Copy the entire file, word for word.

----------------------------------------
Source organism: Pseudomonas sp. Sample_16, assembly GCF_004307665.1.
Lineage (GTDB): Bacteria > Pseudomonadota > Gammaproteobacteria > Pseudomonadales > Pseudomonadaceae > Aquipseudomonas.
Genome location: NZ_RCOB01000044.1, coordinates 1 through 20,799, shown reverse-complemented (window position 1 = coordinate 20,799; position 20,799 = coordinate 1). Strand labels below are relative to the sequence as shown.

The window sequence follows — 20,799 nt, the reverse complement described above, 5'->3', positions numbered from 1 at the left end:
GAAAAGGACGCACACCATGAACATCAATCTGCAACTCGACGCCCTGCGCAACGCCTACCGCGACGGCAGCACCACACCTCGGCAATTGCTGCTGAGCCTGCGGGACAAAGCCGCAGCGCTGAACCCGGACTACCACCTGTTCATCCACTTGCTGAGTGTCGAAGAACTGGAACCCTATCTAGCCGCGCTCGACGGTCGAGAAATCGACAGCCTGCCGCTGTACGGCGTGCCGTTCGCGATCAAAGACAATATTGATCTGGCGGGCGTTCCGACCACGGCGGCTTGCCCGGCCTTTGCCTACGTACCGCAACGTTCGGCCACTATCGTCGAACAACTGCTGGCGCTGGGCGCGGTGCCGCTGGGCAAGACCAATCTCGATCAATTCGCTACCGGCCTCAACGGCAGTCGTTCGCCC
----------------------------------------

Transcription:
Source organism: Pseudomonas sp. Sample_16, assembly GCF_004307665.1.
Lineage (GTDB): Bacteria > Pseudomonadota > Gammaproteobacteria > Pseudomonadales > Pseudomonadaceae > Aquipseudomonas.
Genome location: NZ_RCOB01000044.1, coordinates 1 through 20,799, shown reverse-complemented (window position 1 = coordinate 20,799; position 20,799 = coordinate 1). Strand labels below are relative to the sequence as shown.

The window sequence follows — 20,799 nt, the reverse complement described above, 5'->3', positions numbered from 1 at the left end:
GAAAAGGACGCACACCATGAACATCAATCTGCAACTCGACGCCCTGCGCAACGCCTACCGCGACGGCAGCACCACACCTCGGCAATTGCTGCTGAGCCTGCGGGACAAAGCCGCAGCGCTGAACCCGGACTACCACCTGTTCATCCACTTGCTGAGTGTCGAAGAACTGGAACCCTATCTAGCCGCGCTCGACGGTCGAGAAATCGACAGCCTGCCGCTGTACGGCGTGCCGTTCGCGATCAAAGACAATATTGATCTGGCGGGCGTTCCGACCACGGCGGCTTGCCCGGCCTTTGCCTACGTACCGCAACGTTCGGCCACTATCGTCGAACAACTGCTGGCGCTGGGCGCGGTGCCGCTGGGCAAGACCAATCTCGATCAATTCGCTACCGGCCTCAACGGCAGTCGTTCGCCC